Stepping Into Silence
Thursday, October 20, 2016–Monday, November 7, 2016
Exhibition Opening, Thursday, October 20 at 5:30pm
More Partnerships catalyzes conversation around important issues of faith, hope, love and family with this new, powerful and experiential exhibit. Touching on themes of theodicy, suffering, and persecution, Stepping Into Silence highlights an often times overlooked period of history with an aesthetic that reflects reverence and simplicity as well as historical and cultural accuracy.
After Christianity was made illegal in Japan in the mid 17th century, many Christians and missionaries were persecuted for their faith and forced to apostasize or otherwise face death. Silence, a best selling novel by Japanese author Shusaku Endo, is based on this important yet forgotten perilous era. Inspired by the novel and the psychological and spiritual struggles of Christians in the region during that time,
the Stepping Into Silence exhibit will feature 14 items and be set up in the style of a prayer walk or prayer labyrinth. Participants are invited to start at station #1 and be guided through their transmedia journey of Silence by contemporary art pieces, historical artifacts and multimedia pieces (video/audio) related to the themes of Endo’s novel as well as events of 17th century Japan. The exhibit seeks to contextualize the story of Silence as well as give viewers a sense of what it was like to follow Christ when it was illegal to do so in Japan.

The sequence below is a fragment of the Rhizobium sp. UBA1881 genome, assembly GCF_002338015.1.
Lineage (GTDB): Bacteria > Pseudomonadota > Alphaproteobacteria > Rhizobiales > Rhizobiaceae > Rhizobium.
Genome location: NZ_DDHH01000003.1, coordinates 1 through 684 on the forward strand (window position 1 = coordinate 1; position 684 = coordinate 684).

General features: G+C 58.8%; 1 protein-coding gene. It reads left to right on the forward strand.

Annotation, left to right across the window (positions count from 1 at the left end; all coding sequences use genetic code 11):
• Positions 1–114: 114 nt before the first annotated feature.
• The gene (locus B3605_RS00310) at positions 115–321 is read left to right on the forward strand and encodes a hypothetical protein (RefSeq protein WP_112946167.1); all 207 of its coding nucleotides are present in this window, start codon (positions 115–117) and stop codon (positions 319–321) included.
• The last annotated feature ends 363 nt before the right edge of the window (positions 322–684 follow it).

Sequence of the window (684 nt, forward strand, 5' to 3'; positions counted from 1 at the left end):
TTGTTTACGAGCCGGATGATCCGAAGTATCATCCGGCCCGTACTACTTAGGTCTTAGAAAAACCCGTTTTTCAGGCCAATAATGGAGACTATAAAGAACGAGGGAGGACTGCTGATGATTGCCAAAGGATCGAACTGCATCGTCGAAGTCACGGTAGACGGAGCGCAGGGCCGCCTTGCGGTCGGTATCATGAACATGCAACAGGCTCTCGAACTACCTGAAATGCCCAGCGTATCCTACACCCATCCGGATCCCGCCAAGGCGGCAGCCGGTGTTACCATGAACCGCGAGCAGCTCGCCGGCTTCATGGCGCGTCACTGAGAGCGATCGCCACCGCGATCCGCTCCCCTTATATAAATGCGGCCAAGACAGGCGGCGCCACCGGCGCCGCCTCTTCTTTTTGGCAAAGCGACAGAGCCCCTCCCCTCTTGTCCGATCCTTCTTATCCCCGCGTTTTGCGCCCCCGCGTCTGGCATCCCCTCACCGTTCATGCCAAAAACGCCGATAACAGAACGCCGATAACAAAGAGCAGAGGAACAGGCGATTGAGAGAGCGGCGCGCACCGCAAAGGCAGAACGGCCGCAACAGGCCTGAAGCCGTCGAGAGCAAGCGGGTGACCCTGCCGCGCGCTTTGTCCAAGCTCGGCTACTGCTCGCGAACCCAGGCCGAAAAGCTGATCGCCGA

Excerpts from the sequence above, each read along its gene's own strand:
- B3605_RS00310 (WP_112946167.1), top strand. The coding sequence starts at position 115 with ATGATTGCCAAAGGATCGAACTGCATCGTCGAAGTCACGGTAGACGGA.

Silence is being made into a motion picture directed by renowned filmmaker Martin Scorsese set for release in December 2016.
For more information about the exhibit see the page at Wheaton College
ABOUT THE CURATOR
More Partnerships worked alongside Japanese artist, writer, and speaker Mako Fujimura to craft this exhibit. Mako was recently appointed Director of Fuller Seminary’s Brehm Center and is recognized worldwide as a cultural shaper. He wrote his own companion book to Endo’s Silence which is Silence and Beauty.
Additionally, Valerie Dillon, president of Dillon Gallery based in New York City, advised the production of this exhibit. She has decades of experience designing and curating fine art exhibits both domestically and internationally.